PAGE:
Looking at government computing can also tell us something about AI. The historian of computing, Michael Mahoney has argued that studying the history of software is the process of learning how groups of people came to put their worlds in a machine. If this is right—and I think it is—our conceptions of “artificial intelligence” have an unwarranted individualistic bias; the proper way to understand machine intelligence isn’t by analogy to individual human knowledge and decision-making, but to methods of bureaucratic knowledge and action. If it is about anything, the story of AI is the story of bureaucracy. And if the future of governance is AI, then it makes sense to know something about its past…

Is bureaucracy the future of AI? Check it out the first post in Artificial Bureaucracy, from @kevinbaker@mastodon.social.

* Laurence J. Peter


As we size up systems, we might recall that it was on this date in 1935 that President Franklin D. Roosevelt signed the Social Security Act. A key component of Roosevelt’s New Deal domestic program, the Act created both the Social Security program and insurance against unemployment

Roosevelt signs Social Security Bill (source)

“I’m playing both sides, so that I always come out on top”*…

A new database shows 1,500 US lobbyists working for fossil-fuel firms while representing green groups and other with similarly contradictory concerns…

More than 1,500 lobbyists in the US are working on behalf of fossil-fuel companies while at the same time representing hundreds of liberal-run cities, universities, technology companies and environmental groups that say they are tackling the climate crisis, the Guardian can reveal.

Lobbyists for oil, gas and coal interests are also employed by a vast sweep of institutions, ranging from the city governments of Los Angeles, Chicago and Philadelphia; tech giants such as Apple and Google; more than 150 universities; some of the country’s leading environmental groups – and even ski resorts seeing their snow melted by global heating.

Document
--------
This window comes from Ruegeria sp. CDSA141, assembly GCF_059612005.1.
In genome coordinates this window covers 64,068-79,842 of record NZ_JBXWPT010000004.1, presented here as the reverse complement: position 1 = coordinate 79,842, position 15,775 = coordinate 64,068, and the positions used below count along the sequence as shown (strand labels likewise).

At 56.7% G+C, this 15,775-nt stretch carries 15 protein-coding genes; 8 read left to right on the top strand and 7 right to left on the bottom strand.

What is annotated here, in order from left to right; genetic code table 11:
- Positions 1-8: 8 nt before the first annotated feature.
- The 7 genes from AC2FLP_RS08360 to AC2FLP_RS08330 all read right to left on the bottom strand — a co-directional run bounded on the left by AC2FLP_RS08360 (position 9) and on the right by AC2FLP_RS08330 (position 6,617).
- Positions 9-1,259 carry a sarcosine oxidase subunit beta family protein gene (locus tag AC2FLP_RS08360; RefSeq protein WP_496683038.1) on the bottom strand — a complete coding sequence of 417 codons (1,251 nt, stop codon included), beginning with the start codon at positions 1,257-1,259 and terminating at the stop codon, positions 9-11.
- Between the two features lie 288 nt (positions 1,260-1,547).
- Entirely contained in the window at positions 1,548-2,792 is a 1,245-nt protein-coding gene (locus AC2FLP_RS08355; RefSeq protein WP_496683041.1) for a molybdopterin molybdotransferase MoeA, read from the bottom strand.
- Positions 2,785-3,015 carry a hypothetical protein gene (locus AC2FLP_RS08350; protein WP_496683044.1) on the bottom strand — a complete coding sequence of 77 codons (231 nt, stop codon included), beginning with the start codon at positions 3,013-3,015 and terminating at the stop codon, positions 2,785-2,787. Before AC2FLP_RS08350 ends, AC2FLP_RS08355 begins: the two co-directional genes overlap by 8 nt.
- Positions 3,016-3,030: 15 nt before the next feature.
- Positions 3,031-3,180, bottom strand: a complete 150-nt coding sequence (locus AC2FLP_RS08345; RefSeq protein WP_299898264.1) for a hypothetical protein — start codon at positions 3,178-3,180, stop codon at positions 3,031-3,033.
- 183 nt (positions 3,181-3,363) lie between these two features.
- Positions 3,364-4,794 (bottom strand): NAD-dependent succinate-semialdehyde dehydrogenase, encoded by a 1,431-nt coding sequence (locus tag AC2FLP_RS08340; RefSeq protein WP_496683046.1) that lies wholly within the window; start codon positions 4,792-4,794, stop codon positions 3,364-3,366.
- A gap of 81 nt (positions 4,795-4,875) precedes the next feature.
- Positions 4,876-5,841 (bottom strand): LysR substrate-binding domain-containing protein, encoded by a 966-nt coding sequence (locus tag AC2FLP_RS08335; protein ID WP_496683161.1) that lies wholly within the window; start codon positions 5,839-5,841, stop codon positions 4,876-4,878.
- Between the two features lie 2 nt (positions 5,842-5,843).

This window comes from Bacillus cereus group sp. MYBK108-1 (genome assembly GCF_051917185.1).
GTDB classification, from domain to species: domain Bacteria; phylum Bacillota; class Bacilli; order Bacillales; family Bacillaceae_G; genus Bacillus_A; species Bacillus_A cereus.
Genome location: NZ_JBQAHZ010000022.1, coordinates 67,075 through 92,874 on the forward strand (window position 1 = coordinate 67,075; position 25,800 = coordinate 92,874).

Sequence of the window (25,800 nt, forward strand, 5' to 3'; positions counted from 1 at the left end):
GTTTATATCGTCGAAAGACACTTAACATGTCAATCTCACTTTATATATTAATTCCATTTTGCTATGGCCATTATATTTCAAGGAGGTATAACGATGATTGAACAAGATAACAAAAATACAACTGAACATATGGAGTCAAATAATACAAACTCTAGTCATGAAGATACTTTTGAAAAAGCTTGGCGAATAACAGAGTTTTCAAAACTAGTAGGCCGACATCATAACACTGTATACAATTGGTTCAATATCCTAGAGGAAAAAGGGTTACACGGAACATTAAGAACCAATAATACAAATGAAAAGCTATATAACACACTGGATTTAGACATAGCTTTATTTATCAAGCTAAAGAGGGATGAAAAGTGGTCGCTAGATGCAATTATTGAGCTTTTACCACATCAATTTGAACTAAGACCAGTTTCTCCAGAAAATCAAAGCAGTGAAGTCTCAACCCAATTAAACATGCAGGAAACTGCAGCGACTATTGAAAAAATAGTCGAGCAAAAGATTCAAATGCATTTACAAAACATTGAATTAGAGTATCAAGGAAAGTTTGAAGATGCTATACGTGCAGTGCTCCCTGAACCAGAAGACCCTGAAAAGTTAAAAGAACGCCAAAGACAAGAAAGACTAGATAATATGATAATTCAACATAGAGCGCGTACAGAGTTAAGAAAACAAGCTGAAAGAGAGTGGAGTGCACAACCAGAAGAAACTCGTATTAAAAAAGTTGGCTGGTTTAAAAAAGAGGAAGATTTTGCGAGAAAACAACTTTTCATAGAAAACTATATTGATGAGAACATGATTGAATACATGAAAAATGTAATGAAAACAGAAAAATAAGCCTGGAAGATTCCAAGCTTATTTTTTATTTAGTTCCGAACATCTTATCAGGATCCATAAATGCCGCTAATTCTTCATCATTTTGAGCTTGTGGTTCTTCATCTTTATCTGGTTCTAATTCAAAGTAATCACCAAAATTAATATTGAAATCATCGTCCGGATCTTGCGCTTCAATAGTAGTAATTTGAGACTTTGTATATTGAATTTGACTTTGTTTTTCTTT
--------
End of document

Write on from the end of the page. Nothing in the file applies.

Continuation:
The breadth of fossil fuel lobbyists’ work for other clients is captured in a new database of their lobbying interests which was published online on Wednesday.

It shows the reach of state-level fossil fuel lobbyists into almost every aspect of American life, spanning local governments, large corporations, cultural institutions such as museums and film festivals, and advocacy groups, grouping together clients with starkly contradictory aims…

Read on for chilling examples: “‘Double agents’: fossil-fuel lobbyists work for US groups trying to fight climate crisis,” from @olliemilman in @GuardianUS.

* “Mac,” It’s Always Sunny in Philadelphia


As we contemplate conflicts (and note that last Monday’s, then Tuesday’s “hottest day ever” records are sure to continue to be broken), we might spare a thought for Jacob Bjerknes; he died on this date in 1975. Son of Vilhelm Bjerknes, one of the pioneers of modern weather forecasting, Jacob is remembered for his seminal paper on the dynamics of the polar front, the mechanism for north-south heat transport, and for his contributions to the understanding of the weather phenomenon El Niño.